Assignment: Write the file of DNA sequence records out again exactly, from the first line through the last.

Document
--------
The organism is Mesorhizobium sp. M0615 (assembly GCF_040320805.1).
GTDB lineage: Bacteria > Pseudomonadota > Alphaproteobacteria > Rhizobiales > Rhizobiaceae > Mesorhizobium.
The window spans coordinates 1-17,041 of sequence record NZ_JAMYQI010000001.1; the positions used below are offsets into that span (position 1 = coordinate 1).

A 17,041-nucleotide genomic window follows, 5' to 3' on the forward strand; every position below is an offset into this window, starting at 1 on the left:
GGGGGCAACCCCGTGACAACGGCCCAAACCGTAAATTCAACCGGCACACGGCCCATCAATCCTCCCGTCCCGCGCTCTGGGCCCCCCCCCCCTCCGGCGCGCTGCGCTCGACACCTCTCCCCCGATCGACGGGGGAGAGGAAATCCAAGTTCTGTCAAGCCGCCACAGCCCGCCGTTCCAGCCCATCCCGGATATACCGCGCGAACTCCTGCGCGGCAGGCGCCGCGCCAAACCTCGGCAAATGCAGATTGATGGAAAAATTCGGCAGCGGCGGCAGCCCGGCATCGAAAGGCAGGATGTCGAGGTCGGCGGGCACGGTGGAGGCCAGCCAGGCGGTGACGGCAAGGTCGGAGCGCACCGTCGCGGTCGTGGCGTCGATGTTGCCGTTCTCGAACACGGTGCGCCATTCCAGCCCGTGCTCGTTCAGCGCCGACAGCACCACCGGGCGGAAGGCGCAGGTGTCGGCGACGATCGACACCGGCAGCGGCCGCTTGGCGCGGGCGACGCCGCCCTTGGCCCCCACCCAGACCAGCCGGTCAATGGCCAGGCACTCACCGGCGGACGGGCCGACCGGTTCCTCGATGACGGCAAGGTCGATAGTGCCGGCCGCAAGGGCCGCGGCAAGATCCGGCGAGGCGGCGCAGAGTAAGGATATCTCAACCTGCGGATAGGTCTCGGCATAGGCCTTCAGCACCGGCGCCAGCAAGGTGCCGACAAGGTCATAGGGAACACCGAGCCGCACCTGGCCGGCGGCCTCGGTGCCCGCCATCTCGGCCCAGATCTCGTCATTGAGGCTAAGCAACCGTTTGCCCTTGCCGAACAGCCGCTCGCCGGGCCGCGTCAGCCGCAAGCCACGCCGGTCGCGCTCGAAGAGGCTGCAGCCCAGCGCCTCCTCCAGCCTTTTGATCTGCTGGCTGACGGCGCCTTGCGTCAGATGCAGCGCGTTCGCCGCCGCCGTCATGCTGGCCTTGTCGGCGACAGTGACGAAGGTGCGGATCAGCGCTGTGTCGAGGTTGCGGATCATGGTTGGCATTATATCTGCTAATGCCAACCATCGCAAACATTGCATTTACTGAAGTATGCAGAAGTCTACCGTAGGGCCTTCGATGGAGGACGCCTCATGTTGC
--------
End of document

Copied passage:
The organism is Mesorhizobium sp. M0615 (assembly GCF_040320805.1).
GTDB lineage: Bacteria > Pseudomonadota > Alphaproteobacteria > Rhizobiales > Rhizobiaceae > Mesorhizobium.
The window spans coordinates 1-17,041 of sequence record NZ_JAMYQI010000001.1; the positions used below are offsets into that span (position 1 = coordinate 1).

A 17,041-nucleotide genomic window follows, 5' to 3' on the forward strand; every position below is an offset into this window, starting at 1 on the left:
GGGGGCAACCCCGTGACAACGGCCCAAACCGTAAATTCAACCGGCACACGGCCCATCAATCCTCCCGTCCCGCGCTCTGGGCCCCCCCCCCCTCCGGCGCGCTGCGCTCGACACCTCTCCCCCGATCGACGGGGGAGAGGAAATCCAAGTTCTGTCAAGCCGCCACAGCCCGCCGTTCCAGCCCATCCCGGATATACCGCGCGAACTCCTGCGCGGCAGGCGCCGCGCCAAACCTCGGCAAATGCAGATTGATGGAAAAATTCGGCAGCGGCGGCAGCCCGGCATCGAAAGGCAGGATGTCGAGGTCGGCGGGCACGGTGGAGGCCAGCCAGGCGGTGACGGCAAGGTCGGAGCGCACCGTCGCGGTCGTGGCGTCGATGTTGCCGTTCTCGAACACGGTGCGCCATTCCAGCCCGTGCTCGTTCAGCGCCGACAGCACCACCGGGCGGAAGGCGCAGGTGTCGGCGACGATCGACACCGGCAGCGGCCGCTTGGCGCGGGCGACGCCGCCCTTGGCCCCCACCCAGACCAGCCGGTCAATGGCCAGGCACTCACCGGCGGACGGGCCGACCGGTTCCTCGATGACGGCAAGGTCGATAGTGCCGGCCGCAAGGGCCGCGGCAAGATCCGGCGAGGCGGCGCAGAGTAAGGATATCTCAACCTGCGGATAGGTCTCGGCATAGGCCTTCAGCACCGGCGCCAGCAAGGTGCCGACAAGGTCATAGGGAACACCGAGCCGCACCTGGCCGGCGGCCTCGGTGCCCGCCATCTCGGCCCAGATCTCGTCATTGAGGCTAAGCAACCGTTTGCCCTTGCCGAACAGCCGCTCGCCGGGCCGCGTCAGCCGCAAGCCACGCCGGTCGCGCTCGAAGAGGCTGCAGCCCAGCGCCTCCTCCAGCCTTTTGATCTGCTGGCTGACGGCGCCTTGCGTCAGATGCAGCGCGTTCGCCGCCGCCGTCATGCTGGCCTTGTCGGCGACAGTGACGAAGGTGCGGATCAGCGCTGTGTCGAGGTTGCGGATCATGGTTGGCATTATATCTGCTAATGCCAACCATCGCAAACATTGCATTTACTGAAGTATGCAGAAGTCTACCGTAGGGCCTTCGATGGAGGACGCCTCATGTTGC